In the first semester, you will take the advanced literary studies core course ‘How Literature Shapes Society’, during which you will acquire the methodological and conceptual tools that will allow you to analyse how literary and societal developments impact on one another. At the same time, you will also follow the course ‘Close Readings: Love and Madness’ which will enable you to improve your analytical and argumentation skills in conducting research on selected literary works. In the second half of the second semester, you are given a unique opportunity to take a language-specific or area-specific module that reflects the tutors’ research interests. Your fourth core module is called ‘Thesis Seminar’ and prepares you for the writing of your thesis. Students taking English, French, German, Italian and Spanish, will have a fifth core module – any course of your choice from the MasterLanguage programme (MasterLanguage is not currently available for Scandinavian and Slavic tracks).

    You will also follow a language-specific trajectory, in which you will explore the interrelation between society and the literature of your choice. These courses approach literature from a historical as well as a contemporary perspective and are taught (with the exception of Scandinavian and Slavonic) in the language of your specialisation.

  • Electives

    In addition to the four compulsory modules (five including MasterLanguage for English, French, German, Italian and Spanish), you will have the special opportunity to take a further 12 credits (18 ECTS for Scandinavian and Slavic) in electives from a wide selection of courses that cover a vast range of subjects such as urban fictions, the metropolis in literature, crime fiction, the graphic novel, cultural memory, trauma, the book, philosophy, area studies, etc. You can also do an internship for 6 ECTS.

  • Internships

    You can do an internship worth 6 ECTS in order to enhance your professional skills, put into practice what you are learning in your Master’s, and boost your CV. In the past, students of the Literature, Culture and Society programme have undertaken the following internships, among others: NPO radio station; Spanish Consulate Education Office; De Amsterdammer newspaper; Cinéma Arabe cinema; Schwob (Letterenfonds – literature foundation); Instituto Cervantes (Spanish cultural institute); Amsterdam School for Cultural Analysis (research internship); Meertens Instituut (Dutch cultural institute – research internship).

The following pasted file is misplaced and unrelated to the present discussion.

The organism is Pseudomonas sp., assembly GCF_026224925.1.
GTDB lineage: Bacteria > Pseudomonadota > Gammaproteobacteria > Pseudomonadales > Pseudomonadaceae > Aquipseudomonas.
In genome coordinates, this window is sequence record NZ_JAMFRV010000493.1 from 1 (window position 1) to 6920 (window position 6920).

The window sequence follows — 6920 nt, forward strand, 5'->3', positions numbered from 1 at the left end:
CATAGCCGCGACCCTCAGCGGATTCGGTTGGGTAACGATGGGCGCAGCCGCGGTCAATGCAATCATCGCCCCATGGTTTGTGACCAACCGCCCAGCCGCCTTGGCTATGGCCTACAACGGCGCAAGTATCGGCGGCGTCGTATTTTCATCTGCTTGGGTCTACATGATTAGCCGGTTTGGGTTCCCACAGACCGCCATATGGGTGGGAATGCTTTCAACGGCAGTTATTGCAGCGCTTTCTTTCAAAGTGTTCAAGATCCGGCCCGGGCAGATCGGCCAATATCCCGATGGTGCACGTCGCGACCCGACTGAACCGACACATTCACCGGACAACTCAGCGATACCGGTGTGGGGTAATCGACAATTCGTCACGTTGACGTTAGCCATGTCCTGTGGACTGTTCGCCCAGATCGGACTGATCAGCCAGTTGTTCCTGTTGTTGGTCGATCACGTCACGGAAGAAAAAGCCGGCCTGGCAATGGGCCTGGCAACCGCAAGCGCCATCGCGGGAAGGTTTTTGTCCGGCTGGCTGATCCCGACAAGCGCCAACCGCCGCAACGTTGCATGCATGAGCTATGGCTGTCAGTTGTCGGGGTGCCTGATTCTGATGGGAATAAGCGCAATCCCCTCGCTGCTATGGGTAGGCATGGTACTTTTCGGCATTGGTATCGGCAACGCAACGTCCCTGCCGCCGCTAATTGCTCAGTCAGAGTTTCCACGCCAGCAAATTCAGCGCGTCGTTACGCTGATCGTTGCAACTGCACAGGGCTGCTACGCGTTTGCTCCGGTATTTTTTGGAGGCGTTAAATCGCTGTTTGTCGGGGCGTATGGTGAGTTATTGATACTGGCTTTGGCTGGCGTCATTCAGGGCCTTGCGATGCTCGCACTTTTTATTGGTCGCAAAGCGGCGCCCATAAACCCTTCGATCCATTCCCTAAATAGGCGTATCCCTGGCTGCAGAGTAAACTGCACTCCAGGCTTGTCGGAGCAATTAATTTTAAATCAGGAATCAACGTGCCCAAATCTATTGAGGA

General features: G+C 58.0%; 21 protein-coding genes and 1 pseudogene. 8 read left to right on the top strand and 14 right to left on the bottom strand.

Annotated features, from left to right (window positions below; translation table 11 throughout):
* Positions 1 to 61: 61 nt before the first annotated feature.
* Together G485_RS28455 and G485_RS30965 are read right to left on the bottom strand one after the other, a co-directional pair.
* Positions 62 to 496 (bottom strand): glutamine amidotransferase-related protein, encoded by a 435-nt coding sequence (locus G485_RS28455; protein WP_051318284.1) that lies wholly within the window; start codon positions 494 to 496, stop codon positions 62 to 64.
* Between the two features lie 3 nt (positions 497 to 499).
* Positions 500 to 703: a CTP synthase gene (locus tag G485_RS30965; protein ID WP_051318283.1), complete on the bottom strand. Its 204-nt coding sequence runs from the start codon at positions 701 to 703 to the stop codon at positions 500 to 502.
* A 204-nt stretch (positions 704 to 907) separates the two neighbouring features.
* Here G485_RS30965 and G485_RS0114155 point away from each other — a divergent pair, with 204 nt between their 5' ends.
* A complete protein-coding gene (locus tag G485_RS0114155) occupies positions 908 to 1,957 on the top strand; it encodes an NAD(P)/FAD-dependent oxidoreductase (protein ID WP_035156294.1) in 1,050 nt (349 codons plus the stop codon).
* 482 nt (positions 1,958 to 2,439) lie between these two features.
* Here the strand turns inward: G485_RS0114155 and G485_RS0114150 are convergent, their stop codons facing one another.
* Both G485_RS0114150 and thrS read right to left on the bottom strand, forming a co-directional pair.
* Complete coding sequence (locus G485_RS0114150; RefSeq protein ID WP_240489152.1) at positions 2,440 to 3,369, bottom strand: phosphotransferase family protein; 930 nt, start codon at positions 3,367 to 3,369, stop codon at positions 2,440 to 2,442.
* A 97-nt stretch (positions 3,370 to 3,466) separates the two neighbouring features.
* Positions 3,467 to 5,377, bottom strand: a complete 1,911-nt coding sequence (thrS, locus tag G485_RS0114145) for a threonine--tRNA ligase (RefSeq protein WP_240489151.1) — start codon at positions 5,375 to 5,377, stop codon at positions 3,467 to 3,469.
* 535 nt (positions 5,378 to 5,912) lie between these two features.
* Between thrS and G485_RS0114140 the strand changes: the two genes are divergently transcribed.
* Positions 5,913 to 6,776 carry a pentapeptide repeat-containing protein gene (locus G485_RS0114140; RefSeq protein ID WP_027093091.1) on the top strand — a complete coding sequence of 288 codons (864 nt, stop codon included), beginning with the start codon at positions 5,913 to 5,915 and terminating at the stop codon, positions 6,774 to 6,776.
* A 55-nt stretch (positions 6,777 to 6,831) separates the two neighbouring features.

• Thesis

    During the second semester, you will write your Master's thesis in the language of your specialisation, in English, or in Dutch. You will work closely with and under the supervision of someone from the academic teaching team. You are free to choose your own topic, in close cooperation with your supervisor.

Detailed course information

You can find detailed descriptions of the Literature, Culture and Society courses as well as the Study Schedule in the UvA Course Catalogue. For an example of one of the programme's language specialisations, see:

Credit transfer

Students who show exceptional promise during a regular or professional programme are encouraged to continue their studies in a Research Master's programme. Once students are admitted to the research programme, they can transfer credits earned during their previous course of study towards their Research Master's degree. The Examinations Board determines which courses qualify for transfer.